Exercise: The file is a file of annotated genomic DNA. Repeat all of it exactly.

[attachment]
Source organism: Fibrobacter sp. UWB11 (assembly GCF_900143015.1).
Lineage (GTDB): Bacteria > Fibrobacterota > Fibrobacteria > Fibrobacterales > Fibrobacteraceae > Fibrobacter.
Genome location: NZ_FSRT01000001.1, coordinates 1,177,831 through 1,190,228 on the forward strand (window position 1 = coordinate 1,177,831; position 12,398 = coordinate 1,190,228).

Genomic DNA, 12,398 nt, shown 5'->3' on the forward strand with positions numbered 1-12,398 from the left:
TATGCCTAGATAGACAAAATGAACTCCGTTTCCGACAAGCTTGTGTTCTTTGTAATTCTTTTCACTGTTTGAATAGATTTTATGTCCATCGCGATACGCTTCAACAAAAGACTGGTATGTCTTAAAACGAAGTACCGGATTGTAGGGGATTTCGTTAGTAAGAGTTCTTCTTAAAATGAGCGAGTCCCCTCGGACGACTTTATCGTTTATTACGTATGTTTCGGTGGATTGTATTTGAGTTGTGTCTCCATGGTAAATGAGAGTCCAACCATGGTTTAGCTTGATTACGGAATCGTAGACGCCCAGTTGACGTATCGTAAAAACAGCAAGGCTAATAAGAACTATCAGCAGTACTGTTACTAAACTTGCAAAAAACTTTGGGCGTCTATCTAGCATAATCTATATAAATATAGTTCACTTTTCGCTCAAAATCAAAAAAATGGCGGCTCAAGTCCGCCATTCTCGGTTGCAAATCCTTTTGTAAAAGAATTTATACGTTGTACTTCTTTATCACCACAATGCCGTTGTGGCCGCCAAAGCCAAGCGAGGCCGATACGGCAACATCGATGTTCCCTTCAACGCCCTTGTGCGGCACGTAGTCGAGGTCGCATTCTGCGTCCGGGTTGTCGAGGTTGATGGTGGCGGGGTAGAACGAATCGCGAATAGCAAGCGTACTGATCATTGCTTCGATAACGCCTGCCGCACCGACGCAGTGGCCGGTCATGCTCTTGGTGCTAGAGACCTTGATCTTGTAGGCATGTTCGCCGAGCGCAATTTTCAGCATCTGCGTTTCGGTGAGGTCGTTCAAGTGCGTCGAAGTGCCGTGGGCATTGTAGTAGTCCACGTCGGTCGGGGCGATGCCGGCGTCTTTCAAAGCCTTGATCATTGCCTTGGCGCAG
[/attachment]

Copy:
Source organism: Fibrobacter sp. UWB11 (assembly GCF_900143015.1).
Lineage (GTDB): Bacteria > Fibrobacterota > Fibrobacteria > Fibrobacterales > Fibrobacteraceae > Fibrobacter.
Genome location: NZ_FSRT01000001.1, coordinates 1,177,831 through 1,190,228 on the forward strand (window position 1 = coordinate 1,177,831; position 12,398 = coordinate 1,190,228).

Genomic DNA, 12,398 nt, shown 5'->3' on the forward strand with positions numbered 1-12,398 from the left:
TATGCCTAGATAGACAAAATGAACTCCGTTTCCGACAAGCTTGTGTTCTTTGTAATTCTTTTCACTGTTTGAATAGATTTTATGTCCATCGCGATACGCTTCAACAAAAGACTGGTATGTCTTAAAACGAAGTACCGGATTGTAGGGGATTTCGTTAGTAAGAGTTCTTCTTAAAATGAGCGAGTCCCCTCGGACGACTTTATCGTTTATTACGTATGTTTCGGTGGATTGTATTTGAGTTGTGTCTCCATGGTAAATGAGAGTCCAACCATGGTTTAGCTTGATTACGGAATCGTAGACGCCCAGTTGACGTATCGTAAAAACAGCAAGGCTAATAAGAACTATCAGCAGTACTGTTACTAAACTTGCAAAAAACTTTGGGCGTCTATCTAGCATAATCTATATAAATATAGTTCACTTTTCGCTCAAAATCAAAAAAATGGCGGCTCAAGTCCGCCATTCTCGGTTGCAAATCCTTTTGTAAAAGAATTTATACGTTGTACTTCTTTATCACCACAATGCCGTTGTGGCCGCCAAAGCCAAGCGAGGCCGATACGGCAACATCGATGTTCCCTTCAACGCCCTTGTGCGGCACGTAGTCGAGGTCGCATTCTGCGTCCGGGTTGTCGAGGTTGATGGTGGCGGGGTAGAACGAATCGCGAATAGCAAGCGTACTGATCATTGCTTCGATAACGCCTGCCGCACCGACGCAGTGGCCGGTCATGCTCTTGGTGCTAGAGACCTTGATCTTGTAGGCATGTTCGCCGAGCGCAATTTTCAGCATCTGCGTTTCGGTGAGGTCGTTCAAGTGCGTCGAAGTGCCGTGGGCATTGTAGTAGTCCACGTCGGTCGGGGCGATGCCGGCGTCTTTCAAAGCCTTGATCATTGCCTTGGCGCAG